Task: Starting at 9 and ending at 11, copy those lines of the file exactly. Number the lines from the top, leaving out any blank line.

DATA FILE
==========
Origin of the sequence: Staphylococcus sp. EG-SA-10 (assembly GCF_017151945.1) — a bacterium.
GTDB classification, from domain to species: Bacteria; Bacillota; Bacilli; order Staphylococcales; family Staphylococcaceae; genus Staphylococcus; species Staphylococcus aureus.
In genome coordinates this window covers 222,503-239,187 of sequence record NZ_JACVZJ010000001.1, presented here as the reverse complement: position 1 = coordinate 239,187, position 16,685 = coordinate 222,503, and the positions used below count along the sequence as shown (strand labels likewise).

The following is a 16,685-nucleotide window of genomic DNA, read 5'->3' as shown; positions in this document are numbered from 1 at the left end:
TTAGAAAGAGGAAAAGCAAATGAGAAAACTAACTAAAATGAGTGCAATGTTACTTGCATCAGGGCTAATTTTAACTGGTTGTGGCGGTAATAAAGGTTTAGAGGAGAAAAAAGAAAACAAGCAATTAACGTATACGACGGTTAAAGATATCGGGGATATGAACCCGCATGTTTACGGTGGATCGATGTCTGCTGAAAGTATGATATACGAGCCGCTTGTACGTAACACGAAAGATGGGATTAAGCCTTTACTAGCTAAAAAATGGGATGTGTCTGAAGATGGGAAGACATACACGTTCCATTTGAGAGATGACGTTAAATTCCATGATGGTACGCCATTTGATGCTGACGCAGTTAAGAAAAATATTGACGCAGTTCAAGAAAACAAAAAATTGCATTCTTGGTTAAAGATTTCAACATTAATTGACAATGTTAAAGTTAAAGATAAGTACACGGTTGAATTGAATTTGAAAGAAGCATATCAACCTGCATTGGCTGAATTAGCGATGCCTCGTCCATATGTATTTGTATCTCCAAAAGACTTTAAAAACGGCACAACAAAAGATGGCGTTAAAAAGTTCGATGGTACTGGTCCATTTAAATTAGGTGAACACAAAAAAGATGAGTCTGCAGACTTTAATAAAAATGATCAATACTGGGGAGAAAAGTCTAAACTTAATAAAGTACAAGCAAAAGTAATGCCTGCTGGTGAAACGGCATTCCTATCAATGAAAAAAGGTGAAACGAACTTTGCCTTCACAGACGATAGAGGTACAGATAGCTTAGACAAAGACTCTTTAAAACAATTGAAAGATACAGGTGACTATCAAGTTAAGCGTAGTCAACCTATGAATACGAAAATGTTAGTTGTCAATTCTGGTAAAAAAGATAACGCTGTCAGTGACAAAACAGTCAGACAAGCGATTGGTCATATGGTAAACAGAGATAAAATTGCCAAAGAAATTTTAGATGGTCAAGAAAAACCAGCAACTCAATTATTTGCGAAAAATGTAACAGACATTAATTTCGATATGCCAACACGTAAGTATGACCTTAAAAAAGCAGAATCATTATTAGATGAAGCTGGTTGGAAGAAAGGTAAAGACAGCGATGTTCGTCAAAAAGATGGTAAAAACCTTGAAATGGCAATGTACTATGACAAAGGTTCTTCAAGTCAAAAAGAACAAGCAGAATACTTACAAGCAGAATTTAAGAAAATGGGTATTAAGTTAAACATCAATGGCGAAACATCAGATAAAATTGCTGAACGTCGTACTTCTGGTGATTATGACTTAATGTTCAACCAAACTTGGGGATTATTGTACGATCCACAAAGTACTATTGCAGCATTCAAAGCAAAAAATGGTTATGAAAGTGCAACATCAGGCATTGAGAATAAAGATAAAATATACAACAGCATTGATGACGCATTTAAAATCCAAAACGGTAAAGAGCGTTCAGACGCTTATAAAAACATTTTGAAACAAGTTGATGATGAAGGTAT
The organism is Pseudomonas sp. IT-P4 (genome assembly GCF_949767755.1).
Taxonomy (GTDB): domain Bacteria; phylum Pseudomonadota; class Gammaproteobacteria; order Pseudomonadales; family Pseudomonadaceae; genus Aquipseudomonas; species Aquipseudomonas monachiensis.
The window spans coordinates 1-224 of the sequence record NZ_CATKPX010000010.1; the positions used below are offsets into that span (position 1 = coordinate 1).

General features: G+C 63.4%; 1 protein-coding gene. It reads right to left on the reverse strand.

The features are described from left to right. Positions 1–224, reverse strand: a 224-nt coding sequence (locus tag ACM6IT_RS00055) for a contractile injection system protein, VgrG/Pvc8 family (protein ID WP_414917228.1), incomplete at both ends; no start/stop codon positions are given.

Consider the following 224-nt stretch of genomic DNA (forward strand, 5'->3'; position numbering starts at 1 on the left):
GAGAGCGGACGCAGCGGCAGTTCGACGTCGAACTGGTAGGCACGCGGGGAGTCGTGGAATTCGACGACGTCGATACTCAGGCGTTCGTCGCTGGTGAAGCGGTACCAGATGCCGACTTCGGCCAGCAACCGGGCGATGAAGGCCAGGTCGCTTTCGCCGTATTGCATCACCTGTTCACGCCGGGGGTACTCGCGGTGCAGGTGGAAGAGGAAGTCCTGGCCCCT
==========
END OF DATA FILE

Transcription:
General features: G+C 63.4%; 1 protein-coding gene. It reads right to left on the reverse strand.

The features are described from left to right. Positions 1–224, reverse strand: a 224-nt coding sequence (locus tag ACM6IT_RS00055) for a contractile injection system protein, VgrG/Pvc8 family (protein ID WP_414917228.1), incomplete at both ends; no start/stop codon positions are given.

Consider the following 224-nt stretch of genomic DNA (forward strand, 5'->3'; position numbering starts at 1 on the left):